Below is an example of an op-ed that SPARC helped with. It was placed in the Oklahoman on Sunday, May 13th, 2012 and can be found here.
Child advocate says foster care improvements are possible in Oklahoma
The Oklahoman, by Laura Boyd, May 13, 2012
When it comes to child abuse and neglect, we have two basic responsibilities. We must strengthen families to prevent abuse or neglect whenever possible. And we must take swift but thoughtful actions that give kids the best possible chance to grow up in a safe, stable, loving and supportive permanent home.
The Legislature is finalizing legislation to help child welfare officials make better use of the resources they have and to improve the options available to children affected by abuse or neglect. One problem we know is that state workers have too much on their plates. They must build relationships in the community — taking time and resources they don’t have — before they can begin the equally challenging work of recruiting and supporting foster families and youth and then address the unique needs of each child and family.
Foster care reform legislation is under consideration to move the responsibility of foster care services where it belongs: into the communities where those parents, and the children who need foster families, live. It’s not that state workers can’t do it, or even that they can’t do it as well. It’s that private agencies working every day in local communities already have the relationships required to do it more quickly and more efficiently.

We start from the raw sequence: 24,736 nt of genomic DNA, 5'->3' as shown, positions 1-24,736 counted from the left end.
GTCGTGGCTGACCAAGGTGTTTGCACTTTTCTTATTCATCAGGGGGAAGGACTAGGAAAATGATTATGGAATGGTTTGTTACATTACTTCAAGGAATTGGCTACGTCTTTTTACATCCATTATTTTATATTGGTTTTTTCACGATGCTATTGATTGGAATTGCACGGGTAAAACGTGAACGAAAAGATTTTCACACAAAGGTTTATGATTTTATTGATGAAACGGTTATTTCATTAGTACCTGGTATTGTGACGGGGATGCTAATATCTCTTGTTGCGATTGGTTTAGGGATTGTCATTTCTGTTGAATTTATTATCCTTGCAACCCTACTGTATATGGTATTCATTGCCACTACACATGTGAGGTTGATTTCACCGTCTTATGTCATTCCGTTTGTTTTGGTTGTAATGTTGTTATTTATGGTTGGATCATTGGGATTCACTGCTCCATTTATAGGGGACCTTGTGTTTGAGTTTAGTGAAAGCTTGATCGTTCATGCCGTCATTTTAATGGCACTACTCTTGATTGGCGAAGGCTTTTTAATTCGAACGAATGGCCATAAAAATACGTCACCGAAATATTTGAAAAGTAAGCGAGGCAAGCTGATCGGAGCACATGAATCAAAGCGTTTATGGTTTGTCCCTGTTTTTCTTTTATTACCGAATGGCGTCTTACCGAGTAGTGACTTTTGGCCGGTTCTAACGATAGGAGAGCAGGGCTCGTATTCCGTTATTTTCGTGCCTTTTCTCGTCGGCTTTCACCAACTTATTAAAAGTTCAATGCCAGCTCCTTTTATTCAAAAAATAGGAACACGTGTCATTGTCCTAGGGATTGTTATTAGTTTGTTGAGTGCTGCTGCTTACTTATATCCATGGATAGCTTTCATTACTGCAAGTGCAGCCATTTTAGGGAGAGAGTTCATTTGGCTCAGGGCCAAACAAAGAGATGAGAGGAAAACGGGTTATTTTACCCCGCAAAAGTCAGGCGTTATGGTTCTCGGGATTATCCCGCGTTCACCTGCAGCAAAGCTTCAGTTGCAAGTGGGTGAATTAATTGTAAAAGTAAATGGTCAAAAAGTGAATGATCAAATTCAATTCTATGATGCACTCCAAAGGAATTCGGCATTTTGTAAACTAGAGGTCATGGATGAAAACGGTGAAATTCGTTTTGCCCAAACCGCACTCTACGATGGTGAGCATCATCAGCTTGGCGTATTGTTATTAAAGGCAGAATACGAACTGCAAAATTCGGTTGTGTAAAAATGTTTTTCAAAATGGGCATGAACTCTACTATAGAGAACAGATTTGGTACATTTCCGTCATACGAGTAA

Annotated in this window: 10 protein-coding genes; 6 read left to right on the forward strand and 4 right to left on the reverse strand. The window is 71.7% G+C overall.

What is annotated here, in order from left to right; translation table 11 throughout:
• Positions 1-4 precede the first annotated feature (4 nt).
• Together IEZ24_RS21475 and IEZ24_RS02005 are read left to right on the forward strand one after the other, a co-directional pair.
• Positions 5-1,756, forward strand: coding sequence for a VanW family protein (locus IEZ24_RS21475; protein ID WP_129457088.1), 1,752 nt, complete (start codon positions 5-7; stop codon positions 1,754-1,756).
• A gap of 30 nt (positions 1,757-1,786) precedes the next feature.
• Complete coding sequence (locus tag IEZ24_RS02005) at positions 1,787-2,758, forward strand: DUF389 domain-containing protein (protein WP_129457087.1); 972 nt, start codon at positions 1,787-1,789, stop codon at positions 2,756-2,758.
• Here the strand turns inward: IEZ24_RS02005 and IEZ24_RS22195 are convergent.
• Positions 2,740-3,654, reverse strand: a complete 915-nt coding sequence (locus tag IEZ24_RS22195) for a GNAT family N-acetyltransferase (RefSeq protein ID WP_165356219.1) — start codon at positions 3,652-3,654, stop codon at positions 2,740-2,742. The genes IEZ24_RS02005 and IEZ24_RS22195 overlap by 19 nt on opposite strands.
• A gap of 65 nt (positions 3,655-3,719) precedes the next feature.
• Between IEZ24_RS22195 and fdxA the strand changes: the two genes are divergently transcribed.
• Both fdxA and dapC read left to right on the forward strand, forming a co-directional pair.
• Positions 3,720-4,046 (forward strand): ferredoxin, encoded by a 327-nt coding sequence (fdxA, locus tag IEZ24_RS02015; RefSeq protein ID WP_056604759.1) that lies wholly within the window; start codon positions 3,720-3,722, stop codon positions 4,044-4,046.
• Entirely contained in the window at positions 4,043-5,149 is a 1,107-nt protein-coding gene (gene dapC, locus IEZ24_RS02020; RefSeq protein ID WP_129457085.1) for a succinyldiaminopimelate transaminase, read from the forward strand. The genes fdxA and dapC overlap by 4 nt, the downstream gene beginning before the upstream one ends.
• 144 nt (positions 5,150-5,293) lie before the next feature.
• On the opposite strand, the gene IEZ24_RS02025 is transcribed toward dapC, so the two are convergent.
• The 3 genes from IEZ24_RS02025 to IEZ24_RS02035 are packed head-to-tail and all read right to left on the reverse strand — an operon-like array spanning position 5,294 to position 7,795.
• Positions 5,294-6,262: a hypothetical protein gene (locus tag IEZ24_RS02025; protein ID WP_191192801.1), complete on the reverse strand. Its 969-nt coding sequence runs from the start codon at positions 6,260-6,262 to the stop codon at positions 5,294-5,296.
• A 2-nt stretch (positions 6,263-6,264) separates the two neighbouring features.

When implemented, these changes mean that DHS permanency planning workers can focus on actually doing what their title suggests: working with courts, children, families and other trusted adults to find the lifelong homes kids need to recover from abuse or neglect and to build solid, productive lives. If done well, this reform delivers a win-win for Oklahoma. It engages local leaders in finding solutions for local kids, and it frees up state employees to do the critical work they are specially trained to do.
Key steps remain. The Legislature must pass this legislation now. After the governor signs it into law, DHS must implement the reforms. That nitty-gritty work — where the agency meets with private providers, negotiates contracts, and sets reporting and monitoring systems — is never glamorous, but it is critically important. Successful implementation will depend upon the active engagement of lawmakers, stakeholders, foster youth and concerned parents.
It is important that The Oklahoman and other concerned observers continue shining a spotlight on efforts to improve our child abuse and neglect prevention and response systems. Thoughtful public attention will be important to ensure that systemic changes result from the active, effective engagement of the public. We should expect DHS to lead the way, with a strong stakeholder and community engagement plan. But if the plan falls short, either in design or execution, the public must hold all accountable.
Oklahoma children can never be too safe, and they can never have too many chances for success in life. There will always be work to do. But Oklahoma has made enormous progress this year, and if we all maintain our commitment, we can deliver real gains for our kids.
Boyd, of Norman, is executive director of the Oklahoma Therapeutic Foster Care Association and a former member of the Legislature.